Miner and commodities trader Glencore (LON:GLEN), one of the world’s top coal exporters, has yielded to investor pressure to embrace a “low-carbon economy” by announcing it will cap production of the fossil fuel to align its business strategy with the goals of the Paris climate agreement.
The unexpected move will also see the Swiss miner setting new targets for cutting emissions from both its activities and products.
“As one of the world’s largest diversified mining companies, we have a key role in enabling transition to a low carbon economy,” Glencore said in a statement.
The company, which acquired Rio Tinto’s thermal coal business only last year, said it would cap its global thermal and coking coal production at about 150 million tonnes per year, close to its planned output level for 2019, after holding talks with the Climate Action 100+initiative.
The group, whose global members collectively manage more than $32 trillion in assets, has as mission to improve climate governance, curb emissions of carbon dioxide and strengthen climate-related financial disclosures.
The ‘100’ refers to a list of the companies that the organisation rates as “systemically important emitters.” The ‘+’ refers to another 60 companies that are assessed as owning “significant opportunity to drive the clean energy transition.”
Glencore, however, is not giving up on coal. The commodity remains the company’s chief money-maker among its industrial assets.
Glencore also said it would continue to operate its coal mines, mostly based in Australia, for at least another 15 years, which is around the time leading forecasters expect demand for the fuel to peak.
Wood Mackenzie’s research director Prakash Sharma said the move will have an impact on prices. “We estimate that Glencore had a market share of nearly 25% in the seaborne trade last year. It also has a dominant position in the premium thermal coal segment,” Sharma said in an emailed statement.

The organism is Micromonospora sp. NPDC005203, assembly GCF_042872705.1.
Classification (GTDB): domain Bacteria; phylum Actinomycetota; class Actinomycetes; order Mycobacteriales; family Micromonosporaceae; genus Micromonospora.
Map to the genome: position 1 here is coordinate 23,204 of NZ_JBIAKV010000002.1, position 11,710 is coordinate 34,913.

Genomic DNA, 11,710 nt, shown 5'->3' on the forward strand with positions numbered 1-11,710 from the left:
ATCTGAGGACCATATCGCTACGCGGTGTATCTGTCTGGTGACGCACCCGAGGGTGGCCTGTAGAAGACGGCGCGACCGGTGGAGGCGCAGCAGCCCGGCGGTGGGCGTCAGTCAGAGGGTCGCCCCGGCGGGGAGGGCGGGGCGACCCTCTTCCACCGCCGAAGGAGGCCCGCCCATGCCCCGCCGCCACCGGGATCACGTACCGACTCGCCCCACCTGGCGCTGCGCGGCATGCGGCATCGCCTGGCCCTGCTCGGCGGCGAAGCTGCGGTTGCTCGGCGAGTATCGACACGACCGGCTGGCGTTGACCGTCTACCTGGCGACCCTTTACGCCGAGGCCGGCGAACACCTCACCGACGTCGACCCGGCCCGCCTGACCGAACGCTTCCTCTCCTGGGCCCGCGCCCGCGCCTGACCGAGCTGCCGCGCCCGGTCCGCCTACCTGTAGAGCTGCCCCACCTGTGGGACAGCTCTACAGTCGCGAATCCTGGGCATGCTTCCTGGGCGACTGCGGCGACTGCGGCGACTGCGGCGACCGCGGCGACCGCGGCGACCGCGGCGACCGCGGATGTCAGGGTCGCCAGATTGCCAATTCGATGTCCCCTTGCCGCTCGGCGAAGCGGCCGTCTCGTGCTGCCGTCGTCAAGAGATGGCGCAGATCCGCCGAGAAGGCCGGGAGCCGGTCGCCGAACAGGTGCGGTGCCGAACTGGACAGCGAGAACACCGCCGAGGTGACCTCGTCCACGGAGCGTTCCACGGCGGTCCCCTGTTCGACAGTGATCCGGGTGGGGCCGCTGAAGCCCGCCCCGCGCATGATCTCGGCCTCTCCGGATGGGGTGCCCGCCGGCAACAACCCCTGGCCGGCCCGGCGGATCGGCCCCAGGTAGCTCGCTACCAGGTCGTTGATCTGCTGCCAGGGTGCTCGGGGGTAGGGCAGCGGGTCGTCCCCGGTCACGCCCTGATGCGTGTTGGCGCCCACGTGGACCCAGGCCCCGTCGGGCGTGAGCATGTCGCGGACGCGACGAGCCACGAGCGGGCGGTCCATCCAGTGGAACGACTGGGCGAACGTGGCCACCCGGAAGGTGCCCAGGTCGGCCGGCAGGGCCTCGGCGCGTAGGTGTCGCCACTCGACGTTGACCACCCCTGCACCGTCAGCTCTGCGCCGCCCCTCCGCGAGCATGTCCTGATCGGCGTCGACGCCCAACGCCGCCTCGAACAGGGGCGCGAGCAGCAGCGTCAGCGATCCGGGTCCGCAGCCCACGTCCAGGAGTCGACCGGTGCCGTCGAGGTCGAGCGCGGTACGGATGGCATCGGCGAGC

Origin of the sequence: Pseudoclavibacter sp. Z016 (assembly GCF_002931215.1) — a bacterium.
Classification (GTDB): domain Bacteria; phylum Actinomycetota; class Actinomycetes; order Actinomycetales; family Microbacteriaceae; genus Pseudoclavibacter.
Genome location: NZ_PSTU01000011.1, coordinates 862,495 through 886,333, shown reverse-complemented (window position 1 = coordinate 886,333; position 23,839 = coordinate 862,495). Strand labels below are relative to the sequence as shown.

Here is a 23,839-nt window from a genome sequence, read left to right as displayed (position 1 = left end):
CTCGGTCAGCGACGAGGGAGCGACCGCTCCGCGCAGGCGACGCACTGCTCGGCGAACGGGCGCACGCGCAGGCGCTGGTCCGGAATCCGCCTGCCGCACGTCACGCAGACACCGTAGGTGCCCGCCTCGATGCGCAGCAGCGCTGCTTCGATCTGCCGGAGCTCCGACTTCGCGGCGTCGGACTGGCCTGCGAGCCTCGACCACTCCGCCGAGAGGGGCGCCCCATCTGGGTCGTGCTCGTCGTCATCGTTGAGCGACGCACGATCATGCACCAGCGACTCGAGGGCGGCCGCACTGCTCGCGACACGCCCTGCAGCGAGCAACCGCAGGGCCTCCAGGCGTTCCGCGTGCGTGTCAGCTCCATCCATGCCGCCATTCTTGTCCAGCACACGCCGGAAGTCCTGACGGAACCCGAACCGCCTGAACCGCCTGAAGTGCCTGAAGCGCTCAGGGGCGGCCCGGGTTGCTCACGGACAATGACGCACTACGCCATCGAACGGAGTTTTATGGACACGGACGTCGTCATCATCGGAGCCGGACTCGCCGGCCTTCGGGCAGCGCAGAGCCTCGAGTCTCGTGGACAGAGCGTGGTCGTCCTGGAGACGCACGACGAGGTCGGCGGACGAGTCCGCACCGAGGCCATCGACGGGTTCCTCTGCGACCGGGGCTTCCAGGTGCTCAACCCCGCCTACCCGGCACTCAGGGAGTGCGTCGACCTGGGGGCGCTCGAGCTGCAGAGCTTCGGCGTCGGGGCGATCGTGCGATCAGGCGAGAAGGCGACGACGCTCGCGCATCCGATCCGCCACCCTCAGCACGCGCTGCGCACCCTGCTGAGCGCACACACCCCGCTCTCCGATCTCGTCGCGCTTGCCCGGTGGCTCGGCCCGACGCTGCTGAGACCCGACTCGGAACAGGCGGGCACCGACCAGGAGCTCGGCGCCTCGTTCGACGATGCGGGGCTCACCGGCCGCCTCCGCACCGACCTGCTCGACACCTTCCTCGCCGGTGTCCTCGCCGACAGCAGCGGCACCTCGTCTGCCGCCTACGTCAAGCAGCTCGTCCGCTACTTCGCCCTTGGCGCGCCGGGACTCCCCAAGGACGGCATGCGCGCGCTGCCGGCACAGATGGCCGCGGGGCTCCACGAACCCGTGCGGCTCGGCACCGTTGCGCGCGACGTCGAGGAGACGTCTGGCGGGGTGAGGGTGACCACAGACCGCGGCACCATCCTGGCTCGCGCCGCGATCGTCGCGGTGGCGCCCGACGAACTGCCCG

“In that regard, capping coal production is significant because prices could remain high amid tighter supplies. Glencore is chasing value over volume,” Sharma said.
“In a 2-degree scenario, premium thermal coal demand is expected to be resilient compared to other coal types. That means companies holding on to high energy thermal coal assets stand to gain and will realize higher prices,” he added.
Coal producers have been raking in profit as the price of the fuel soars. Those gains have been underpinned by rising Chinese demand for high-quality imported coal, while many in the mining industry are reluctant to build new capacity as banks and investors are turning their backs on the commodity.
The Baar, Switzerland-based company plans to invest cash generated by its coal operations in metals likely to benefit from increased demand coming from the electric vehicles sector, battery storage and renewable energy. These include copper, cobalt and nickel, metals in which the company already has a marked footprint.
On Wednesday Glencore reported weaker than expected profits for 2018, and it announced a $2 billion share buyback program.
“Glencore remains in a strong financial position, but the sell-off in its shares relative to peers clearly leaves it feeling a little defensive,” BMO Capital Markets analyst Edward Sterck said in a note. “The share buyback reinforces this perspective and does seem like the most sensible option.”
The firm lowered its 2019 forecast for copper output to about 1.50 million tonnes from an earlier target of 1.54 million tonnes and said output from its Mutanda mine in Congo would drop to 100,000 tonnes per year.